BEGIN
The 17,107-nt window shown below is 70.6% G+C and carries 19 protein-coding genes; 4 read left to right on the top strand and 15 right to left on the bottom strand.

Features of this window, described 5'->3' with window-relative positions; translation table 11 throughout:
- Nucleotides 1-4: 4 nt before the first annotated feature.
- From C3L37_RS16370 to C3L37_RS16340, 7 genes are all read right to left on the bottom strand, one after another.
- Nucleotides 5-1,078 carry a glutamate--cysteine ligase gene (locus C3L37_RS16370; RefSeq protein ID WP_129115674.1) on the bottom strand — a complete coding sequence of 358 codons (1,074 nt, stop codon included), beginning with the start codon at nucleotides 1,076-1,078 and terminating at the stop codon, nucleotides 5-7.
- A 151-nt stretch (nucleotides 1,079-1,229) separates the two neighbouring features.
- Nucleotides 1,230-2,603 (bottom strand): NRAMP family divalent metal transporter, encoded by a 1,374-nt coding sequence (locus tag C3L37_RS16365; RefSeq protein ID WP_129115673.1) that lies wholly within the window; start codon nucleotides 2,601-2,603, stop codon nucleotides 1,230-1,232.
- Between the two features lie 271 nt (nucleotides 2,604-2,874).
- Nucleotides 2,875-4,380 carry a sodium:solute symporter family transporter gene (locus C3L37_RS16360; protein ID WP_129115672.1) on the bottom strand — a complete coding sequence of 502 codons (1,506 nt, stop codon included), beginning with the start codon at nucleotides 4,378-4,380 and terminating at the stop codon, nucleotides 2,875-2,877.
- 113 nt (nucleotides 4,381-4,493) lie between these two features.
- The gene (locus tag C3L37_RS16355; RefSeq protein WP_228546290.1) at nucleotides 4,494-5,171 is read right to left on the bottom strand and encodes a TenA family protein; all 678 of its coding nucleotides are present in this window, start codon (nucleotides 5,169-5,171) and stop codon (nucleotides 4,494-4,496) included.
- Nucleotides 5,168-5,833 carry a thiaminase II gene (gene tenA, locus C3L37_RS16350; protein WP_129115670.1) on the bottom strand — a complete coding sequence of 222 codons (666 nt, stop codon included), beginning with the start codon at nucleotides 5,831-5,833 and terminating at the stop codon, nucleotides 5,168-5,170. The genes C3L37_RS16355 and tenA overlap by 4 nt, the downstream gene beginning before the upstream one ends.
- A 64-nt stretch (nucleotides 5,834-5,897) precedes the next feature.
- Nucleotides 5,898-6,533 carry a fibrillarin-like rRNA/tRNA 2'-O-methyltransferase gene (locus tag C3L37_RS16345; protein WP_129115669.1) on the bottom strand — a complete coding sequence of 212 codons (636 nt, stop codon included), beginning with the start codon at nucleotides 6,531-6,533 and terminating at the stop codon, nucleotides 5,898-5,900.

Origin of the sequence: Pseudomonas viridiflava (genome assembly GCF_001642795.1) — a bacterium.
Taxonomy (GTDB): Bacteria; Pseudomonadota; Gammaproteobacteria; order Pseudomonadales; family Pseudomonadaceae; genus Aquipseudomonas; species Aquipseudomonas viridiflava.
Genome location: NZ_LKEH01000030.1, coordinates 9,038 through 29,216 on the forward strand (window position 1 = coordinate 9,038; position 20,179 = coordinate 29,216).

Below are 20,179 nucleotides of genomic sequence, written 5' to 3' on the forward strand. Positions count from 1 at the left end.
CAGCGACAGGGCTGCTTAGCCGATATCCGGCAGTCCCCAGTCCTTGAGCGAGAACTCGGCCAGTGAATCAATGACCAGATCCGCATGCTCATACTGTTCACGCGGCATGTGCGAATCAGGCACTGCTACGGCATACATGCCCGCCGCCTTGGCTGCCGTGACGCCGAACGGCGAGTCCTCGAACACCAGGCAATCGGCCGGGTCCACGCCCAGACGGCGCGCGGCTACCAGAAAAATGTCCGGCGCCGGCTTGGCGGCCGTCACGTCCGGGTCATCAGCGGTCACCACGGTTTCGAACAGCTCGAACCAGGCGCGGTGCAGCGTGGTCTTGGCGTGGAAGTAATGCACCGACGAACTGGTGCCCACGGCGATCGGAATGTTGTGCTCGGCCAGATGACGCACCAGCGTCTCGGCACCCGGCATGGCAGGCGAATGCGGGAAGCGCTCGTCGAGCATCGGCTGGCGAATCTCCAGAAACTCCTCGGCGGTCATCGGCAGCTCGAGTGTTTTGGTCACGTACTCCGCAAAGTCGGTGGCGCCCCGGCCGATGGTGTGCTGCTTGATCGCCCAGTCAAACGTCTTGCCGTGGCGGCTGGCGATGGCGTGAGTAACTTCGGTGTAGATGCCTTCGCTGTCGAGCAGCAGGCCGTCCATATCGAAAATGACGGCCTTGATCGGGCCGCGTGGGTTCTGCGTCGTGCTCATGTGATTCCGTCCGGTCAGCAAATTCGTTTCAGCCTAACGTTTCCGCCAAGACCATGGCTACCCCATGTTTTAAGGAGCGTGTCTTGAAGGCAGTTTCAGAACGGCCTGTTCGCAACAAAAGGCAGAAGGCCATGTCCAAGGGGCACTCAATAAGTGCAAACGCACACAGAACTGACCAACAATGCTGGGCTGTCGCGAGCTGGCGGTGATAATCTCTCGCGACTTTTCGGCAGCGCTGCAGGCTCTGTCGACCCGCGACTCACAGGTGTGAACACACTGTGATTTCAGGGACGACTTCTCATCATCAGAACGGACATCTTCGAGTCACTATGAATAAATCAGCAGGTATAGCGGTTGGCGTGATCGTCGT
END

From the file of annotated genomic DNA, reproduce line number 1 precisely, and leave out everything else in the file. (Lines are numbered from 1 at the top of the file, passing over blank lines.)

The 17,107-nt window shown below is 70.6% G+C and carries 19 protein-coding genes; 4 read left to right on the top strand and 15 right to left on the bottom strand.